For smart people, the good times are the bad times.
You would think we have been through enough business cycles for people to learn some basic principles of financial management.
Good times create opportunities to prepare for bad times.
That is so simple and yet this simple principle is more often observed in its breach.
There are businesses and governments that get carried away in the euphoria of good times and spend money as though business cycles do not exist.
What is worse is that they spend other people’s money in the way of borrowings.
Expenditure that improves the competitive position of an organisation is an investment in the future and is generally related to creating efficiencies or undertaking R&D to achieve cost leadership or an innovative competitive advantage.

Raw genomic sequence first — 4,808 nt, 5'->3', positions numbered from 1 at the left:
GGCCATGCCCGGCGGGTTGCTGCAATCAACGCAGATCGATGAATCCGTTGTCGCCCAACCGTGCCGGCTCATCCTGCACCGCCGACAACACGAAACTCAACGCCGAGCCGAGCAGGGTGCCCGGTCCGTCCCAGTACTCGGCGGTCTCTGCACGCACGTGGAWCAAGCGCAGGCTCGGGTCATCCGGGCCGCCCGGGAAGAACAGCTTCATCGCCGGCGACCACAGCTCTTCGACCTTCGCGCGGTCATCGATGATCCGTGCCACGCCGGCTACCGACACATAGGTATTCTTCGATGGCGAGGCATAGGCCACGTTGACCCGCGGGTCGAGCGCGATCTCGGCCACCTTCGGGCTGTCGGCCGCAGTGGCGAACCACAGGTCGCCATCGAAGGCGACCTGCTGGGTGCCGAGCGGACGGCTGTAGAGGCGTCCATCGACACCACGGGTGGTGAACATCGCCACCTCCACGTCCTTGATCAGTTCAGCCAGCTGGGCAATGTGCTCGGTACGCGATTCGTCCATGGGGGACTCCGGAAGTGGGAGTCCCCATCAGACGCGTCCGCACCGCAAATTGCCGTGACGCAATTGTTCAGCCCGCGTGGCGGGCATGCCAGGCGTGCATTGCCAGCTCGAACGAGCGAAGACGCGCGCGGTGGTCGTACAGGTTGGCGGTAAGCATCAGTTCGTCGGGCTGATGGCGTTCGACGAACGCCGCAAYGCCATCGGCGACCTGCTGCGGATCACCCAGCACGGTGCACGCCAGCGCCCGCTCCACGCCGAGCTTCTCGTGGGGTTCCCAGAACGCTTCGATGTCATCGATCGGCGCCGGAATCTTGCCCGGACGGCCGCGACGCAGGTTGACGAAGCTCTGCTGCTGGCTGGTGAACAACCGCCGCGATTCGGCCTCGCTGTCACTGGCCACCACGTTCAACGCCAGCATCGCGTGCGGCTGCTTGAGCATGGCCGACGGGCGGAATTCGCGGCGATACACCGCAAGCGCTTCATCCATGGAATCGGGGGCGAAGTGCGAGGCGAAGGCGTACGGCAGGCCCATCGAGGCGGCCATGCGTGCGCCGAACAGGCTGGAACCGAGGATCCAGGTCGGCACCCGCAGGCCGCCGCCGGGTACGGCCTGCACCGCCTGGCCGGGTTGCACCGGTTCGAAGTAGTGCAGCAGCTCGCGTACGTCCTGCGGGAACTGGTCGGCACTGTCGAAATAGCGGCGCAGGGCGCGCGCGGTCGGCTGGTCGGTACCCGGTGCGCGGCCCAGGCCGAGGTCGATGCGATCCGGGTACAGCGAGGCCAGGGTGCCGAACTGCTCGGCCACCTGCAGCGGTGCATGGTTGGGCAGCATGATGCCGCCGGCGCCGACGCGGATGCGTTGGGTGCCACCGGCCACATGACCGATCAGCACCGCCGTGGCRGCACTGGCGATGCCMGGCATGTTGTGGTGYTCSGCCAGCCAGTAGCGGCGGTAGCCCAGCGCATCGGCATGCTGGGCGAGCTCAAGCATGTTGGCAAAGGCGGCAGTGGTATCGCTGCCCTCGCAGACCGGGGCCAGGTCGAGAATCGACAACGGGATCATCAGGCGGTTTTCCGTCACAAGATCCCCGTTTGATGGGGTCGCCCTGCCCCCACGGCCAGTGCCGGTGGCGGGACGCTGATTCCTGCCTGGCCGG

Businesses that stay focused on these critical aspects of success also understand the importance of a strong balance sheet and avoid stupid expenditure such as acquiring aircraft for personal use or leasing the latest Mercedes Benz which contributes nothing to the competitive position of the business.
When the bad times come, the organisations that have been frugal and have only invested in improving their competitive position while putting something away for a rainy day have enormous advantages. .
The irony of all this is that good times are the times to save money and bad times are the times to take advantage of that frugality and spend money.
The success of any organisation is dependent upon achieving a competitive advantage and the ability to do that is eroded by flippant financial management in the good times.
Downturns in the business cycles extend great opportunities to the organizations that have handled the good times prudently.